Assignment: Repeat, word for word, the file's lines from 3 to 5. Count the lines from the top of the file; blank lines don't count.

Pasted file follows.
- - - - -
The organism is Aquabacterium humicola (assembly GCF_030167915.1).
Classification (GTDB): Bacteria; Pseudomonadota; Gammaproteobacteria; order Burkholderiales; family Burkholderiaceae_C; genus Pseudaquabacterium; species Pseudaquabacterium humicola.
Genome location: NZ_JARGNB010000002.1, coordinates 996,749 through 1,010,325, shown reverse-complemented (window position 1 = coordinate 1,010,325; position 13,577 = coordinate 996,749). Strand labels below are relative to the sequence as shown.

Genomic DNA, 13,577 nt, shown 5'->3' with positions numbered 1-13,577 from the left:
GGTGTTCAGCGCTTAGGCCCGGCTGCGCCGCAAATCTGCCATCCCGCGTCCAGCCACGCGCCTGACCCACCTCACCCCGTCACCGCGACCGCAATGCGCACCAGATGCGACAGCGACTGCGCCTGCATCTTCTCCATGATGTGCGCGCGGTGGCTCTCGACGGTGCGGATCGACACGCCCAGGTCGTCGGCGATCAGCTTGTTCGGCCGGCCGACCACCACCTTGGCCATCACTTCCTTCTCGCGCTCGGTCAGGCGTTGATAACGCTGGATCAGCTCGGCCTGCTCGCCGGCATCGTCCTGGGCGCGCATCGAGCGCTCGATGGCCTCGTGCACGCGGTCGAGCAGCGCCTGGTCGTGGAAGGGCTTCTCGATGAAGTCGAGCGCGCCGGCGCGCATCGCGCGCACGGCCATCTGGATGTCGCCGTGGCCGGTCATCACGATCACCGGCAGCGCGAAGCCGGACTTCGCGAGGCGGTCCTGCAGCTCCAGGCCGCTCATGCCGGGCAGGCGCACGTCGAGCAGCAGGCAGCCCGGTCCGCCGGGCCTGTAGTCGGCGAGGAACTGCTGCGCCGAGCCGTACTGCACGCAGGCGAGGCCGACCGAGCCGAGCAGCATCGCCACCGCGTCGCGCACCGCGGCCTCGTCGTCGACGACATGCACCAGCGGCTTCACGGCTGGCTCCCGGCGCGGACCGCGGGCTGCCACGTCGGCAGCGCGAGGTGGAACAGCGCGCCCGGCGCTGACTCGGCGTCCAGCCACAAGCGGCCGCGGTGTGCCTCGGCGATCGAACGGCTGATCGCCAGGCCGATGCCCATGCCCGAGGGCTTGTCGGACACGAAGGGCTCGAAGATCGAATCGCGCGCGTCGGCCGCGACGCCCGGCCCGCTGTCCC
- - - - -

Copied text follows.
Genome location: NZ_JARGNB010000002.1, coordinates 996,749 through 1,010,325, shown reverse-complemented (window position 1 = coordinate 1,010,325; position 13,577 = coordinate 996,749). Strand labels below are relative to the sequence as shown.

Genomic DNA, 13,577 nt, shown 5'->3' with positions numbered 1-13,577 from the left:
GGTGTTCAGCGCTTAGGCCCGGCTGCGCCGCAAATCTGCCATCCCGCGTCCAGCCACGCGCCTGACCCACCTCACCCCGTCACCGCGACCGCAATGCGCACCAGATGCGACAGCGACTGCGCCTGCATCTTCTCCATGATGTGCGCGCGGTGGCTCTCGACGGTGCGGATCGACACGCCCAGGTCGTCGGCGATCAGCTTGTTCGGCCGGCCGACCACCACCTTGGCCATCACTTCCTTCTCGCGCTCGGTCAGGCGTTGATAACGCTGGATCAGCTCGGCCTGCTCGCCGGCATCGTCCTGGGCGCGCATCGAGCGCTCGATGGCCTCGTGCACGCGGTCGAGCAGCGCCTGGTCGTGGAAGGGCTTCTCGATGAAGTCGAGCGCGCCGGCGCGCATCGCGCGCACGGCCATCTGGATGTCGCCGTGGCCGGTCATCACGATCACCGGCAGCGCGAAGCCGGACTTCGCGAGGCGGTCCTGCAGCTCCAGGCCGCTCATGCCGGGCAGGCGCACGTCGAGCAGCAGGCAGCCCGGTCCGCCGGGCCTGTAGTCGGCGAGGAACTGCTGCGCCGAGCCGTACTGCACGCAGGCGAGGCCGACCGAGCCGAGCAGCATCGCCACCGCGTCGCGCACCGCGGCCTCGTCGTCGACGACATGCACCAGCGGCTTCACGGCTGGCTCCCGGCGCGGACCGCGGGCTGCCACGTCGGCAGCGCGAGGTGGAACAGCGCGCCCGGCGCTGACTCGGCGTCCAGCCACAAGCGGCCGCGGTGTGCCTCGGCGATCGAACGGCTGATCGCCAGGCCGATGCCCATGCCCGAGGGCTTGTCGGACACGAAGGGCTCGAAGATCGAATCGCGCGCGTCGGCCGCGACGCCCGGCCCGCTGTCCC